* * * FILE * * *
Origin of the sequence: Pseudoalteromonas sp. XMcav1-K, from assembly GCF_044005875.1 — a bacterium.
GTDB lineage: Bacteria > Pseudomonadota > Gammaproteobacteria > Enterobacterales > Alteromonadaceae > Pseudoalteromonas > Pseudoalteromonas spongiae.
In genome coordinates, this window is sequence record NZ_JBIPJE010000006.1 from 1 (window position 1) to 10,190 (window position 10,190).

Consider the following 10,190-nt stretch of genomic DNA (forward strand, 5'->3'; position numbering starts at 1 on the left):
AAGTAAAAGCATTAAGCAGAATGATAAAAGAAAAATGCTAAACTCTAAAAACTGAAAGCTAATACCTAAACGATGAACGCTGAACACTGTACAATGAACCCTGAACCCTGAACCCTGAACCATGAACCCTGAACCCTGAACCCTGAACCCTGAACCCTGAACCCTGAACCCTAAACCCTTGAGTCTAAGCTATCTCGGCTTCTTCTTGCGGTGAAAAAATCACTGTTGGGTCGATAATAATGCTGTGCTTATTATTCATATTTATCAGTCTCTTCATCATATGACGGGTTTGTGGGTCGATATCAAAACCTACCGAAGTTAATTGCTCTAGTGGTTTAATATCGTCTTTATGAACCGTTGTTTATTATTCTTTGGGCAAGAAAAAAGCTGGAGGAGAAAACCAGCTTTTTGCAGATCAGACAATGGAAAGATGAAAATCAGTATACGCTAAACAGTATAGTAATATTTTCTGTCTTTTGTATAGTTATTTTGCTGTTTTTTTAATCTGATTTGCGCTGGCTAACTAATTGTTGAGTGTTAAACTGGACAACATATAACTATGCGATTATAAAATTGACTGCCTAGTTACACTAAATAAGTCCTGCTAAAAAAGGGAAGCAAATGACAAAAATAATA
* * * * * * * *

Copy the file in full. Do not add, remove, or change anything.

Origin of the sequence: Pseudoalteromonas sp. XMcav1-K, from assembly GCF_044005875.1 — a bacterium.
GTDB lineage: Bacteria > Pseudomonadota > Gammaproteobacteria > Enterobacterales > Alteromonadaceae > Pseudoalteromonas > Pseudoalteromonas spongiae.
In genome coordinates, this window is sequence record NZ_JBIPJE010000006.1 from 1 (window position 1) to 10,190 (window position 10,190).

Consider the following 10,190-nt stretch of genomic DNA (forward strand, 5'->3'; position numbering starts at 1 on the left):
AAGTAAAAGCATTAAGCAGAATGATAAAAGAAAAATGCTAAACTCTAAAAACTGAAAGCTAATACCTAAACGATGAACGCTGAACACTGTACAATGAACCCTGAACCCTGAACCCTGAACCATGAACCCTGAACCCTGAACCCTGAACCCTGAACCCTGAACCCTGAACCCTAAACCCTTGAGTCTAAGCTATCTCGGCTTCTTCTTGCGGTGAAAAAATCACTGTTGGGTCGATAATAATGCTGTGCTTATTATTCATATTTATCAGTCTCTTCATCATATGACGGGTTTGTGGGTCGATATCAAAACCTACCGAAGTTAATTGCTCTAGTGGTTTAATATCGTCTTTATGAACCGTTGTTTATTATTCTTTGGGCAAGAAAAAAGCTGGAGGAGAAAACCAGCTTTTTGCAGATCAGACAATGGAAAGATGAAAATCAGTATACGCTAAACAGTATAGTAATATTTTCTGTCTTTTGTATAGTTATTTTGCTGTTTTTTTAATCTGATTTGCGCTGGCTAACTAATTGTTGAGTGTTAAACTGGACAACATATAACTATGCGATTATAAAATTGACTGCCTAGTTACACTAAATAAGTCCTGCTAAAAAAGGGAAGCAAATGACAAAAATAATA